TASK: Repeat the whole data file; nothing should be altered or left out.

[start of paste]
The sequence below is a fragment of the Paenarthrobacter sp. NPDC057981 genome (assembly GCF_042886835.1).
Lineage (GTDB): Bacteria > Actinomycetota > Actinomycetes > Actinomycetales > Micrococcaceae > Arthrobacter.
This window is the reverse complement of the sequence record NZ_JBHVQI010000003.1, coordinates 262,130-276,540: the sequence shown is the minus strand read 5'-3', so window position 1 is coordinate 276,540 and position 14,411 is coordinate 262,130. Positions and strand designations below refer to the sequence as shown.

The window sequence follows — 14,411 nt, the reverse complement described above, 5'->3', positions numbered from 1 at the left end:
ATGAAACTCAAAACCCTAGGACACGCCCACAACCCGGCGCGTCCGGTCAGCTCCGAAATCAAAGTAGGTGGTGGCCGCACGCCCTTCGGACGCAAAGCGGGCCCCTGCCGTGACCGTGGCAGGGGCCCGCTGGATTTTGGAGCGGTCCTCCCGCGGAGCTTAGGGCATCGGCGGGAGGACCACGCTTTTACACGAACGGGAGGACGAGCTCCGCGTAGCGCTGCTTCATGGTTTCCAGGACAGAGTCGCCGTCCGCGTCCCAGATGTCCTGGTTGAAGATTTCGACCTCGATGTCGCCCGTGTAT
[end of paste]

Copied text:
The sequence below is a fragment of the Paenarthrobacter sp. NPDC057981 genome (assembly GCF_042886835.1).
Lineage (GTDB): Bacteria > Actinomycetota > Actinomycetes > Actinomycetales > Micrococcaceae > Arthrobacter.
This window is the reverse complement of the sequence record NZ_JBHVQI010000003.1, coordinates 262,130-276,540: the sequence shown is the minus strand read 5'-3', so window position 1 is coordinate 276,540 and position 14,411 is coordinate 262,130. Positions and strand designations below refer to the sequence as shown.

The window sequence follows — 14,411 nt, the reverse complement described above, 5'->3', positions numbered from 1 at the left end:
ATGAAACTCAAAACCCTAGGACACGCCCACAACCCGGCGCGTCCGGTCAGCTCCGAAATCAAAGTAGGTGGTGGCCGCACGCCCTTCGGACGCAAAGCGGGCCCCTGCCGTGACCGTGGCAGGGGCCCGCTGGATTTTGGAGCGGTCCTCCCGCGGAGCTTAGGGCATCGGCGGGAGGACCACGCTTTTACACGAACGGGAGGACGAGCTCCGCGTAGCGCTGCTTCATGGTTTCCAGGACAGAGTCGCCGTCCGCGTCCCAGATGTCCTGGTTGAAGATTTCGACCTCGATGTCGCCCGTGTAT